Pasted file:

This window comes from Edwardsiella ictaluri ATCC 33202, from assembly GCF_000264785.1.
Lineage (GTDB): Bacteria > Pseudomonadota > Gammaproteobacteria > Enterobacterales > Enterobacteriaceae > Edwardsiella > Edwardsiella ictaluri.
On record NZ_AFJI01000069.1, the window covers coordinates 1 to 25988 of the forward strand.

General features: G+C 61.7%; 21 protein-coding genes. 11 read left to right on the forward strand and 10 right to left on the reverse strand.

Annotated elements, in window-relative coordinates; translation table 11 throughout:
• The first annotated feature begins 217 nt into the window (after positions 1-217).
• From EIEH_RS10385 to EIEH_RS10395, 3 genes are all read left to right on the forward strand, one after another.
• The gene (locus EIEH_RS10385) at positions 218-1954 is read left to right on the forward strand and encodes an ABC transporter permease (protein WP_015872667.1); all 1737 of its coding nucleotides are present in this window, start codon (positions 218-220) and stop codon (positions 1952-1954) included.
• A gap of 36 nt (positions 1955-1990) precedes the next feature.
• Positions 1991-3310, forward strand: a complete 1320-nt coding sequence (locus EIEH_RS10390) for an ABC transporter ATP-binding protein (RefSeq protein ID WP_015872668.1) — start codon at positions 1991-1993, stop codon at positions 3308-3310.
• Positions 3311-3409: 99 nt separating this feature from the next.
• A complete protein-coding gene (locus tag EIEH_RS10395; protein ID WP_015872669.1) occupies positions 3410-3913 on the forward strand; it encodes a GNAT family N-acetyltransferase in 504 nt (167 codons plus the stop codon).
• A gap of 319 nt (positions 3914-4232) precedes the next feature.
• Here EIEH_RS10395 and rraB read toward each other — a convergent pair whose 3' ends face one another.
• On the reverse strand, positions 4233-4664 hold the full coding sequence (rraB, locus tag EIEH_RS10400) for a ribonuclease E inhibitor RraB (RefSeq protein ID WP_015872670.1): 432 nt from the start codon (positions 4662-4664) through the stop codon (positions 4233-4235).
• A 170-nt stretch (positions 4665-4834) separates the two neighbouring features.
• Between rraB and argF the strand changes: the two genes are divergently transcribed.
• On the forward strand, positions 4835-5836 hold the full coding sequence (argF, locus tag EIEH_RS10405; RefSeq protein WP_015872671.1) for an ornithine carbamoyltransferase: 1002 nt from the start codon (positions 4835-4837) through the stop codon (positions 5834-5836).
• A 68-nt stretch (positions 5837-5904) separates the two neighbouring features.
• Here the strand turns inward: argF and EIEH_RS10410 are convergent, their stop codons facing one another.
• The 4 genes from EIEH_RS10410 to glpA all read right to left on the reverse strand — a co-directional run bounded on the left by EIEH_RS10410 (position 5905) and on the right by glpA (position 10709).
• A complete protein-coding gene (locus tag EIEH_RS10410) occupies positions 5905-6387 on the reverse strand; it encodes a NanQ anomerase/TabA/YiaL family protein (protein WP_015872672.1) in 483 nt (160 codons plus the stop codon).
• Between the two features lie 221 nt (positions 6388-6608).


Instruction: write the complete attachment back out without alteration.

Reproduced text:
This window comes from Edwardsiella ictaluri ATCC 33202, from assembly GCF_000264785.1.
Lineage (GTDB): Bacteria > Pseudomonadota > Gammaproteobacteria > Enterobacterales > Enterobacteriaceae > Edwardsiella > Edwardsiella ictaluri.
On record NZ_AFJI01000069.1, the window covers coordinates 1 to 25988 of the forward strand.

General features: G+C 61.7%; 21 protein-coding genes. 11 read left to right on the forward strand and 10 right to left on the reverse strand.

Annotated elements, in window-relative coordinates; translation table 11 throughout:
• The first annotated feature begins 217 nt into the window (after positions 1-217).
• From EIEH_RS10385 to EIEH_RS10395, 3 genes are all read left to right on the forward strand, one after another.
• The gene (locus EIEH_RS10385) at positions 218-1954 is read left to right on the forward strand and encodes an ABC transporter permease (protein WP_015872667.1); all 1737 of its coding nucleotides are present in this window, start codon (positions 218-220) and stop codon (positions 1952-1954) included.
• A gap of 36 nt (positions 1955-1990) precedes the next feature.
• Positions 1991-3310, forward strand: a complete 1320-nt coding sequence (locus EIEH_RS10390) for an ABC transporter ATP-binding protein (RefSeq protein ID WP_015872668.1) — start codon at positions 1991-1993, stop codon at positions 3308-3310.
• Positions 3311-3409: 99 nt separating this feature from the next.
• A complete protein-coding gene (locus tag EIEH_RS10395; protein ID WP_015872669.1) occupies positions 3410-3913 on the forward strand; it encodes a GNAT family N-acetyltransferase in 504 nt (167 codons plus the stop codon).
• A gap of 319 nt (positions 3914-4232) precedes the next feature.
• Here EIEH_RS10395 and rraB read toward each other — a convergent pair whose 3' ends face one another.
• On the reverse strand, positions 4233-4664 hold the full coding sequence (rraB, locus tag EIEH_RS10400) for a ribonuclease E inhibitor RraB (RefSeq protein ID WP_015872670.1): 432 nt from the start codon (positions 4662-4664) through the stop codon (positions 4233-4235).
• A 170-nt stretch (positions 4665-4834) separates the two neighbouring features.
• Between rraB and argF the strand changes: the two genes are divergently transcribed.
• On the forward strand, positions 4835-5836 hold the full coding sequence (argF, locus tag EIEH_RS10405; RefSeq protein WP_015872671.1) for an ornithine carbamoyltransferase: 1002 nt from the start codon (positions 4835-4837) through the stop codon (positions 5834-5836).
• A 68-nt stretch (positions 5837-5904) separates the two neighbouring features.
• Here the strand turns inward: argF and EIEH_RS10410 are convergent, their stop codons facing one another.
• The 4 genes from EIEH_RS10410 to glpA all read right to left on the reverse strand — a co-directional run bounded on the left by EIEH_RS10410 (position 5905) and on the right by glpA (position 10709).
• A complete protein-coding gene (locus tag EIEH_RS10410) occupies positions 5905-6387 on the reverse strand; it encodes a NanQ anomerase/TabA/YiaL family protein (protein WP_015872672.1) in 483 nt (160 codons plus the stop codon).
• Between the two features lie 221 nt (positions 6388-6608).